we would change if we could. One thing that was clearly brought out was that a lot of us have
felt a distance from our families immediate as well as extended ones. The fact that a lot of us
wanted to change this showed that unlike the perception that we are all moving away from our
families willingly, in most cases it is circumstances that force us to do the same, and that given a
chance a lot of us would like to change that.
The other point that was brought out was that a lot of decisions we have taken in our lives seem
to be influenced by others around us, and that a lot of us would decide differently given a choice
now. This was slightly surprising considering most of us are on our way to a very good career;
the fact that we regret decisions shows that the success as perceived by society and parents is not
the same as that perceived by an individual. While everyone would be very impressed by the
credentials of the students at IIMA, it was unexpected that so many of us would have chosen
something else given an opportunity. Though there is a slight catch to this maybe this thought
stems from the fact that a lot of us have experienced praise and adulation from everyone around
us, diminishing the desire for it. Also, many people had a desire to try something or the other in
their lives, which has remained unfulfilled in our quest for academics and a better career. Many
of us feel unfulfilled about trying out new things, which we would have been able to do if there
had not been such emphasis on academics.

Day 2 Morning
The discussion this time was about learning that we have obtained from unexpected sources. This
was a truly enlightening session, as we heard various stories about people in the unlikeliest of
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places teaching each of us something. A lot of people talked about kindness of strangers, and
how they were surprised by it from cases of people returning forgotten objects, to people
helping out in emergencies. The lesson here for me was that we appear so surprised when people
help us out without expecting anything in return.
We discussed lessons learnt from people who clean our rooms, to taxi drivers, to maid servants;
in other words people whom we otherwise would not consider would teach us something. The
biggest learning out of the discussion was that learning can come from anywhere, provided we
are willing to learn.

Day 2 Night
The discussion this night was about people who have influenced us profoundly. It brought out
many interesting examples. Many people were influenced by people whom they have seen up
close, like their parents or grandparents or close friends. In many cases we saw that such people
around us have pushed us to push ourselves to perform sometimes by providing an example,
sometimes by providing an inspiration, or sometimes by showing us exactly what we must/must
not do. The one thing that struck me was that almost everyone has some person in their lives who
has impacted them in a positive or negative way, shaping their personalities. It is these people at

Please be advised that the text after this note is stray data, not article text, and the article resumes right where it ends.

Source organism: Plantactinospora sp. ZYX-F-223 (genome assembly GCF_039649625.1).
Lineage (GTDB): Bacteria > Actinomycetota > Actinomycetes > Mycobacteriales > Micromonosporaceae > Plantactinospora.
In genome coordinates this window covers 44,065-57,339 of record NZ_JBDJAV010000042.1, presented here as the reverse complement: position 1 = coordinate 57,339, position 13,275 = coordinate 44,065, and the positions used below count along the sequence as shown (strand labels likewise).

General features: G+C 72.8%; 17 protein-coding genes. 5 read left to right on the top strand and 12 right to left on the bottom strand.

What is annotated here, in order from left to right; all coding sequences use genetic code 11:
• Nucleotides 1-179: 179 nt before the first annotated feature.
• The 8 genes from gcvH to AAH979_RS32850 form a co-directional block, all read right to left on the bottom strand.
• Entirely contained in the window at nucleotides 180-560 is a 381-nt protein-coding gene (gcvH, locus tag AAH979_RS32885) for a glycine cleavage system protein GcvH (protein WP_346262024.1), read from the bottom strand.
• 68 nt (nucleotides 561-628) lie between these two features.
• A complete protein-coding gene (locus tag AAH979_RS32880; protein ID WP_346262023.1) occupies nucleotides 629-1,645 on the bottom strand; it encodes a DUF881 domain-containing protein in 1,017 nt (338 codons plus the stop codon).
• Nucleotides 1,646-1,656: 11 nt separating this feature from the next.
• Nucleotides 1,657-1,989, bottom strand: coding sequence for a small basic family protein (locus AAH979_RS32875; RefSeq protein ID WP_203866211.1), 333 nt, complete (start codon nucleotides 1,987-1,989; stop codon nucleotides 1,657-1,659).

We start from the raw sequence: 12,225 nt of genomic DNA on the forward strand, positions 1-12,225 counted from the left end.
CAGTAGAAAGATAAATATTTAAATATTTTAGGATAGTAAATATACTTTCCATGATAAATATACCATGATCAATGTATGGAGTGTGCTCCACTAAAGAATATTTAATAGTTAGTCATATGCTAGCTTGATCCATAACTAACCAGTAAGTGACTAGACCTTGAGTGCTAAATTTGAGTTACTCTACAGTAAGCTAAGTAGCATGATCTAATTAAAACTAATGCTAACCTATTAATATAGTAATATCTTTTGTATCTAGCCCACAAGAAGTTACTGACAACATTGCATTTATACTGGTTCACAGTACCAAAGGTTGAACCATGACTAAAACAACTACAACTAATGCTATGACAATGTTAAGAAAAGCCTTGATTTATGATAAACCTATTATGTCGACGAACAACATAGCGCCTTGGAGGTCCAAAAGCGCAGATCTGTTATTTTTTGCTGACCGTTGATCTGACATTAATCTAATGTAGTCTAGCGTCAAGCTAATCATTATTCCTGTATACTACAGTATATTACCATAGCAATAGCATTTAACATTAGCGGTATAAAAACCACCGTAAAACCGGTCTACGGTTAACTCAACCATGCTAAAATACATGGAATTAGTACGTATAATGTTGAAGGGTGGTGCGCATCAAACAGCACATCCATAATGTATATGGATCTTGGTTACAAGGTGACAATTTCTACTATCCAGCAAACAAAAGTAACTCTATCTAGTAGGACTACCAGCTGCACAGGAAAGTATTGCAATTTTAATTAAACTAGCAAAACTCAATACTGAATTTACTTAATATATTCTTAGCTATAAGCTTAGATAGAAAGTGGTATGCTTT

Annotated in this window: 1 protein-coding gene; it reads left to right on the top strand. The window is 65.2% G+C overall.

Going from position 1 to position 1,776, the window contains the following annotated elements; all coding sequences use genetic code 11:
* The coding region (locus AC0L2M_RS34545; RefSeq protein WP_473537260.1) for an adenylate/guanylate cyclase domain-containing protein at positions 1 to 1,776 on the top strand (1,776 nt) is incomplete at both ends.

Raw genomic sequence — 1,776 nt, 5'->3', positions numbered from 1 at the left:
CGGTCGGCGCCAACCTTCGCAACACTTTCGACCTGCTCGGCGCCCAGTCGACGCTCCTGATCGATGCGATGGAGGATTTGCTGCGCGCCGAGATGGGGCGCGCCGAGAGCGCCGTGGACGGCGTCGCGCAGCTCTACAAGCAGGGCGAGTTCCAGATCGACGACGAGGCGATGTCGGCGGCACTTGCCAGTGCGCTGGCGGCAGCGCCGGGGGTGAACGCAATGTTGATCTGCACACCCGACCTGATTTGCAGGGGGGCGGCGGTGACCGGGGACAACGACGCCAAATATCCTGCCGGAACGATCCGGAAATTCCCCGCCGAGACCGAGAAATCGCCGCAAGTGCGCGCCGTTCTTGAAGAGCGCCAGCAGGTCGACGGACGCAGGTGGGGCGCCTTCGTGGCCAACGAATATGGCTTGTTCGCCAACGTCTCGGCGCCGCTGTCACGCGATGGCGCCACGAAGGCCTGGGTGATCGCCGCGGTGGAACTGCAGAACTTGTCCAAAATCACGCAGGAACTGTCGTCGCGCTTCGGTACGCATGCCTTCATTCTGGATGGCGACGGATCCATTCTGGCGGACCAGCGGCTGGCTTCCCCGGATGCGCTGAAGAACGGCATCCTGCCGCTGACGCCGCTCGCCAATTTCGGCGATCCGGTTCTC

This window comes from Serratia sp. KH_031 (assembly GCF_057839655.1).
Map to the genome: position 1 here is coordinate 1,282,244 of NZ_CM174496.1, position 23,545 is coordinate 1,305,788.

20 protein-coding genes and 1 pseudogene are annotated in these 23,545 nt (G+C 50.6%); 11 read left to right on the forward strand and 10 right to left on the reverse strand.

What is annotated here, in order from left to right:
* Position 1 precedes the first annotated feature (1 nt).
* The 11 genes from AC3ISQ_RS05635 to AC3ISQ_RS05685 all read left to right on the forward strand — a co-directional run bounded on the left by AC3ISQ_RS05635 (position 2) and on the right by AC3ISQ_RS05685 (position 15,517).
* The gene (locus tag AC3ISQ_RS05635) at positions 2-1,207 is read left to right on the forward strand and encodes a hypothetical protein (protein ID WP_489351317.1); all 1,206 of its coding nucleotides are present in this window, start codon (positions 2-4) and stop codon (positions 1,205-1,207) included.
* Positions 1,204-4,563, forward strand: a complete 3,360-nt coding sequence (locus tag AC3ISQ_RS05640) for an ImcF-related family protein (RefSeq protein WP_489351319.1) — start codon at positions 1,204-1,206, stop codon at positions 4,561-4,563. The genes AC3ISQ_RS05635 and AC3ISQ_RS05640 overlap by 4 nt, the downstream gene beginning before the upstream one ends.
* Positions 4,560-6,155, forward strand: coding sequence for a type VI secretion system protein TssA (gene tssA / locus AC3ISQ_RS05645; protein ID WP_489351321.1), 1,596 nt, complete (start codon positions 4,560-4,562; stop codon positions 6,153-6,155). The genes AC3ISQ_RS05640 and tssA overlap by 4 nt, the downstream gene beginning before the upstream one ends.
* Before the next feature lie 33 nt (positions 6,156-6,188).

times who are responsible for the way we turn out when we grow up. I was particularly
influenced by some of the children we had taught last year. Despite coming from very poor
families, and having lived in great adversity, these children are still extremely positive in their
outlook towards life. I feel that this is something that can definitely be learnt from them

Day 3 Morning
The discussion here was about people who have shown fortitude the quality of saying no when
the world wants you to say yes. We saw some great examples, both from history as well as
contemporary ones. Raja Ram Mohan Roy, Jyotiba Phule, Vinoba Bhave, were some people
whose name came up during the discussion. The important thing here was that these people did
not wait for others to join them when they brought in changes, but raised their voices, and
against customs and practices that were widely accepted and condoned in the society of those
times. The challenges they faced were extraordinary, but these people changed the world with the

sheer will and grit. Looking at these cases was very inspiring in the sense that I felt that any
change that comes must start somewhere.
We also looked at cases of Satyendra Dubey, Kaushallendra, and Manjunath, who went up
against a system much more powerful than themselves. While they lost their lives, their legacy
lives on. These were people who were ready to sacrifice their lives for their principles. It is
examples like this which have the power to inspire everyone around them.

Day 3 and 4
The theme of this discussion was to give your own philosophy, and to talk about how it would
help make the world a better place. While a lot of philosophies were discussed, and widely
varying viewpoints were put forward, the one thing that struck me was that most people came up
with philosophies which were rooted in their own past and their preferences for example,
people who were interested in education came up with thoughts and philosophies which
concerned the problems of education; people who had witnessed terrorist attacks in their
countries based their philosophies on countering the effects of those events. In a way one can say
that the philosophy of a person very intimately links to what the person has grown up with; our